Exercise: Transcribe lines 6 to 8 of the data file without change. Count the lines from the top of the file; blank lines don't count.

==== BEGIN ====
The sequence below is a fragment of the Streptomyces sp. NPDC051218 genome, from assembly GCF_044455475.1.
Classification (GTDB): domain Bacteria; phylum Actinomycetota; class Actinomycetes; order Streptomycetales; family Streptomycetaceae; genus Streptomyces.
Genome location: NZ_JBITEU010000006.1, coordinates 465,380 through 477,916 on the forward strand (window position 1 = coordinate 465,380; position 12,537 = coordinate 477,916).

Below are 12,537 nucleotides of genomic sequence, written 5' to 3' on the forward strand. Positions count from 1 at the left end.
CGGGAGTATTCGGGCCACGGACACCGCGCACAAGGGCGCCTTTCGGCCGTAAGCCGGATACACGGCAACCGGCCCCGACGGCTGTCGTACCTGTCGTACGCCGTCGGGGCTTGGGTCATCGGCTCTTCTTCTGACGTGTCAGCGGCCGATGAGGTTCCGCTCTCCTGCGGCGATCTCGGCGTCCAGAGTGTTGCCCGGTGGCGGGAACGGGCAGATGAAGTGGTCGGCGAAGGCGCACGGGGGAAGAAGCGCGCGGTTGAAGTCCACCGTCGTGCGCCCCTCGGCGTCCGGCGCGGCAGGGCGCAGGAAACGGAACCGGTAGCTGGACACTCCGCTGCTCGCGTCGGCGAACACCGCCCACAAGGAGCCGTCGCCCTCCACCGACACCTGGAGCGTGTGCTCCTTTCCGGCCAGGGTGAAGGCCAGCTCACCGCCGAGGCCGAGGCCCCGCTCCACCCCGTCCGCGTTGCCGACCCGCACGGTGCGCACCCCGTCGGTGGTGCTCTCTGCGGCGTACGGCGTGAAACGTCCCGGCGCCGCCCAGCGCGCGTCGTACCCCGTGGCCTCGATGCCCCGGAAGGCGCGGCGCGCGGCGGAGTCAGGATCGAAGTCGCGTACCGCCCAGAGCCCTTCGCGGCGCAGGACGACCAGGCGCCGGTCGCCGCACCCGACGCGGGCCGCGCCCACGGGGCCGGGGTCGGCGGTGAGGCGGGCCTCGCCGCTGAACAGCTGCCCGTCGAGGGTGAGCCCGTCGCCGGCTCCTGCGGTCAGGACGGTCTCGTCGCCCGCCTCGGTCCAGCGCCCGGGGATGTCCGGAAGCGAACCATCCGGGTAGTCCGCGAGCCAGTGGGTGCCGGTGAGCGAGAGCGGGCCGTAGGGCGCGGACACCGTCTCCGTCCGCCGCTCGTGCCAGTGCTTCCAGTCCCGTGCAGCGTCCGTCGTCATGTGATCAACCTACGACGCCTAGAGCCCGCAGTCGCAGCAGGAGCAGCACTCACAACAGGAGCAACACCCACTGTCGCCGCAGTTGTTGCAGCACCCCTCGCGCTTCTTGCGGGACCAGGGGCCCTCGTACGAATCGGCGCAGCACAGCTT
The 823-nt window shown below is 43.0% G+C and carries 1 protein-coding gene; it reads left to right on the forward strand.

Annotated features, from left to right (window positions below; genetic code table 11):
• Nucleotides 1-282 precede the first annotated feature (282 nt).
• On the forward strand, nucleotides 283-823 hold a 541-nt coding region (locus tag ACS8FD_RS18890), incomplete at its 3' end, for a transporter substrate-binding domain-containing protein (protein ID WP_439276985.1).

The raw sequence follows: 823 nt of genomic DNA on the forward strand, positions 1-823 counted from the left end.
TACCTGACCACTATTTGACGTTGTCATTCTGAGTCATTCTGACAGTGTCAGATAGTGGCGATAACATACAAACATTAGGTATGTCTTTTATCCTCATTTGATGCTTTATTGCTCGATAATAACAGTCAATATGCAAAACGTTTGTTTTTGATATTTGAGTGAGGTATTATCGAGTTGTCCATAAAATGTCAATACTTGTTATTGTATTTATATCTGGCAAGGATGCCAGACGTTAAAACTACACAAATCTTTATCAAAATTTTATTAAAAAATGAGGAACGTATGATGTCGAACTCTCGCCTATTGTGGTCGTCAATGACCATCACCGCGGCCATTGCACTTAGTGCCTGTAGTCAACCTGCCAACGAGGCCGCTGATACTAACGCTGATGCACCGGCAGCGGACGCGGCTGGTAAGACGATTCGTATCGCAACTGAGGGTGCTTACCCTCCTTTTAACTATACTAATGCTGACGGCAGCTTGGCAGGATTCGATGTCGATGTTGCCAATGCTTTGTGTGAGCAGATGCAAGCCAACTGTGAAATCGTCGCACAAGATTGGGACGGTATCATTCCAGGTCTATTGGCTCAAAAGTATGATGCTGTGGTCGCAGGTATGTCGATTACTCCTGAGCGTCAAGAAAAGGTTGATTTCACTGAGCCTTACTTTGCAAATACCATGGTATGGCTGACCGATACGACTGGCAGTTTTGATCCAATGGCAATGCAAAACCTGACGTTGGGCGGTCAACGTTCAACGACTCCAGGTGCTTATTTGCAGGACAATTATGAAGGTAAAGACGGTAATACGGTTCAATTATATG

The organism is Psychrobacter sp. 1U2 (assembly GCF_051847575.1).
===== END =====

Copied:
The 823-nt window shown below is 43.0% G+C and carries 1 protein-coding gene; it reads left to right on the forward strand.

Annotated features, from left to right (window positions below; genetic code table 11):
• Nucleotides 1-282 precede the first annotated feature (282 nt).